Whichever your sport, all routes, roads and tracks will lead to the sea. Almost circular, Gran Canaria is just 50 km across. I descended from above Artenara to Agaete on the west coast in a couple of hours.
The harbour at Agaete sits beneath towering cliffs, which drop away over 1000 metres to the Atlantic. And the water quality is incredible, making this perhaps the most impressive spot for swimming on the island.
Water sports in Gran Canaria are largely dictated by the shape of the island. Roughly circular with south/ south-westerly winds, conditions change dramatically depending on which coast you are on.
The north coast takes the full force of the Atlantic swells. Waves crash over its black rocks, filling seawater pools and provide plenty of opportunity for fun.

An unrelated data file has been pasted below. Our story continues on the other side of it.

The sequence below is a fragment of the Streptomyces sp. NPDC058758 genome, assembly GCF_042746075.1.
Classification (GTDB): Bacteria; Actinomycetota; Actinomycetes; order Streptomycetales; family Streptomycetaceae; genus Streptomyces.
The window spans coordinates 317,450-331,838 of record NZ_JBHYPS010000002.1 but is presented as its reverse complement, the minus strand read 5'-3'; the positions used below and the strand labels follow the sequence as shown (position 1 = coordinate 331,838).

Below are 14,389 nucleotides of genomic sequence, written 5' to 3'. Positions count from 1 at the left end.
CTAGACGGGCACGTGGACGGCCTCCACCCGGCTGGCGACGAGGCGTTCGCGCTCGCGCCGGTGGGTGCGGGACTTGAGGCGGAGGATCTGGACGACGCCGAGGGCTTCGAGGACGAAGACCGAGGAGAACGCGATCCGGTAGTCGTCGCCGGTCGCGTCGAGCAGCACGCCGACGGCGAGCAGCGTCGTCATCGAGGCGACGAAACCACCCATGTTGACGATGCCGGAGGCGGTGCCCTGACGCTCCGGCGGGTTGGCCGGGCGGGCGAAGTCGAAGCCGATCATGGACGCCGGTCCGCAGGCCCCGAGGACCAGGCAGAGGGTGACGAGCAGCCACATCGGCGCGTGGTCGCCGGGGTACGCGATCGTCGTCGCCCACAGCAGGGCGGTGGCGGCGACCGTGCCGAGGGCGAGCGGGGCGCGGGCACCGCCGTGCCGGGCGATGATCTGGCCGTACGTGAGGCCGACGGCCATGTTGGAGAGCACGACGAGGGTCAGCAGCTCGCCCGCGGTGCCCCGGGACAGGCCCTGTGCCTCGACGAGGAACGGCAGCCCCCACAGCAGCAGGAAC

Las Palmas has become a popular surfing destination. You can fly there from the UK in a little over four hours. Prices often come in at under £50!
There’s surf schools all over the place and a huge bay for newbies to catch their first waves. There’s a reef just off the beach (Playa de Las Canteras) with world-class surfing within reach to the east at El Confital. Head out of town back toward Agaete for less popular breaks.
There are waves down south – just don’t expect pumping, surfer-spitting waves. Conditions are better suited for fun-level bodyboarding and playing around in.
The wind blows hard down and toward the east coast. So there you can try windsports during Gran Canaria adventure sports holidays.
Pozo Izquierdo has hosted the PWA World Championships with top quality conditions. And we watched kitesurfers launch with ease off San Agustin just a few kilometres south.